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Discharge against medical advice (DAMA) remains a persistent problem in healthcare where a patient decides to leave the hospital before the treating physician recommends discharge. Irregular discharges are high-risk events with such patients having a higher adjusted risk of readmission and mortality. Existing research in this area has focused heavily on describing patient characteristics associated with DAMA. This has unfortunately served to perpetuate the current notion that leaving against medical advice is deviant behaviour observed in certain groups of predisposed patients, that is, young, male, socially isolated and economically disadvantaged individuals often with concurrent stigmatising medical comorbidities like substance use and/or mental health disorders. This article challenges the reader to instead view DAMA as a failure of the healthcare system to help the patient achieve his or her medical goals. We examine DAMA from a quality lens and describe how it represents a more systemic issue with current healthcare delivery models leading to significant quality gaps in all six dimensions of quality. DAMA could be seen as a product of ineffective and non–patient-centred care that disproportionately impacts vulnerable groups and itself leads to inefficient, untimely, inequitable and unsafe care. We conclude by advocating for a shared patient–healthcare system responsibility model where we replace the term DAMA with ‘premature discharge’ and critically analyse each event to help allow our healthcare systems to better serve our patients.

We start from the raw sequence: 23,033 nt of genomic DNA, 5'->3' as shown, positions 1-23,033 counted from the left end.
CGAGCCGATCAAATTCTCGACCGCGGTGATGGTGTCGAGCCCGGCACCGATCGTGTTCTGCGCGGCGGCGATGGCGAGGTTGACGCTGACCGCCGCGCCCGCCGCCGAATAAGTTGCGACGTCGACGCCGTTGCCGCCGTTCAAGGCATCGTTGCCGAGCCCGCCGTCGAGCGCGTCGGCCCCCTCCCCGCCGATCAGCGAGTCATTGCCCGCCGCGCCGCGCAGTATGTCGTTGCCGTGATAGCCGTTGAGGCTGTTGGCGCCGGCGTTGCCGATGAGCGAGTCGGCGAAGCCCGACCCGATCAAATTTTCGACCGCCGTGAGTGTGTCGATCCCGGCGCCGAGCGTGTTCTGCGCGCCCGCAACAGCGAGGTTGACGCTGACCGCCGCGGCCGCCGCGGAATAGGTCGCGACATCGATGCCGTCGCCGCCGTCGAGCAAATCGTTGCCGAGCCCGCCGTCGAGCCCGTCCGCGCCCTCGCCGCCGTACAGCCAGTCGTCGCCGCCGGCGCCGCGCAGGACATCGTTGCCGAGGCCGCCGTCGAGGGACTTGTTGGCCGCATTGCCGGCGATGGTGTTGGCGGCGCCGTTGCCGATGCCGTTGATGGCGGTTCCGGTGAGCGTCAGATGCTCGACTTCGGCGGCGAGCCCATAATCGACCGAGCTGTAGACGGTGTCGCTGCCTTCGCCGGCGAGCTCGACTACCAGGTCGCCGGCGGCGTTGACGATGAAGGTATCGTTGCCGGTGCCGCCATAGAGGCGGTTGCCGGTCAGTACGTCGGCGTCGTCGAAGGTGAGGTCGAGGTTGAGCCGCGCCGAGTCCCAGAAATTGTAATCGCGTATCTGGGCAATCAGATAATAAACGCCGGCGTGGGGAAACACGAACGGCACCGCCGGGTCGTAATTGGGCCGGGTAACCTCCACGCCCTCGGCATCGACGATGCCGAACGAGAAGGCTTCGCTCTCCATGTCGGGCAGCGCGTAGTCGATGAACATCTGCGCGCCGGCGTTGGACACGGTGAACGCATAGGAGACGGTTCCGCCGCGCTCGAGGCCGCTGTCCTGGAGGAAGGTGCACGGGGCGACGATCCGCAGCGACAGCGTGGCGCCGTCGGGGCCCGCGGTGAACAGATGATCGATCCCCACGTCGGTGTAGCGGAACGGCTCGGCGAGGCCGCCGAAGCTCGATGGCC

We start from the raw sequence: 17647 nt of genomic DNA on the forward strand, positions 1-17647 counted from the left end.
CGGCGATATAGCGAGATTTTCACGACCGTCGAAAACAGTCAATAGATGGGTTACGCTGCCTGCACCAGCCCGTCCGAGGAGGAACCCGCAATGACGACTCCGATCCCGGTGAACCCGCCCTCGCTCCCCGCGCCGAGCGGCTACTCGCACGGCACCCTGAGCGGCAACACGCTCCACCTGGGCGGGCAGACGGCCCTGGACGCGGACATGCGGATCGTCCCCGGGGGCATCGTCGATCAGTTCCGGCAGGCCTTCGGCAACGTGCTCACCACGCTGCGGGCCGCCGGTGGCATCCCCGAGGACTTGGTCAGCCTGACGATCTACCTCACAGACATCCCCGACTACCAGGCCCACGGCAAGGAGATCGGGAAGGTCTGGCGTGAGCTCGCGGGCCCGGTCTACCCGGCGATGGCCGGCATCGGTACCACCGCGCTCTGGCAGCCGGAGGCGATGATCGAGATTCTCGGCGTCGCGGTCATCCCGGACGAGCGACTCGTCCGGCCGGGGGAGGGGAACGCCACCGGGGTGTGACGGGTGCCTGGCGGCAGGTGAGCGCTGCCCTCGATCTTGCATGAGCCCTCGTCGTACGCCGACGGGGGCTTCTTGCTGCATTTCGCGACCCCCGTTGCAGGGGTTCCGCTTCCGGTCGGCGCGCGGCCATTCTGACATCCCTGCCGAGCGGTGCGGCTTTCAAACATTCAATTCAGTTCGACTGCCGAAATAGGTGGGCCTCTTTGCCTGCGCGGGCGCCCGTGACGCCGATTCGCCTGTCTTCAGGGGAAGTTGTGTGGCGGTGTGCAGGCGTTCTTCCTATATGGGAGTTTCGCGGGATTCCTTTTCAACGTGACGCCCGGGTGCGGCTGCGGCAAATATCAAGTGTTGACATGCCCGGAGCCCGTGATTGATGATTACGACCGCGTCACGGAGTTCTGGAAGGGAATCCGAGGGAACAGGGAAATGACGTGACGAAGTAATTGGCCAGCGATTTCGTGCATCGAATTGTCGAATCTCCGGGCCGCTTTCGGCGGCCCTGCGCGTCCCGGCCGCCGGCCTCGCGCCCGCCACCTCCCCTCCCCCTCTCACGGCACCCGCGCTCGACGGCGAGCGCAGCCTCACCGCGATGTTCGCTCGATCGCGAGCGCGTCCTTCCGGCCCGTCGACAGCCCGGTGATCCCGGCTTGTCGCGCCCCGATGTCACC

Discharge against medical advice (DAMA) occurs when a hospitalised patient chooses to leave the hospital before the medical care team recommends discharge.1 Other forms of irregular discharges include ‘absconding’ or ‘elopement’ where patients leave the hospital without telling staff,2 and ‘left without being seen’, where patients in the emergency department (ED) leave prior to being seen by a doctor.3 The DAMA rate in the USA between 1993 and 2015 ranged between 0.8% …
Contributors This article was conceived by AA and KT. Valuable content information was provided by WAG and MS. The article was drafted by AA and all authors reviewed and critiqued it for important intellectual context.
Funding The authors have not declared a specific grant for this research from any funding agency in the public, commercial or not-for-profit sectors.
Competing interests None declared.
Patient consent for publication Not required.
Provenance and peer review Not commissioned; externally peer reviewed.
Data availability statement There are no data in this work.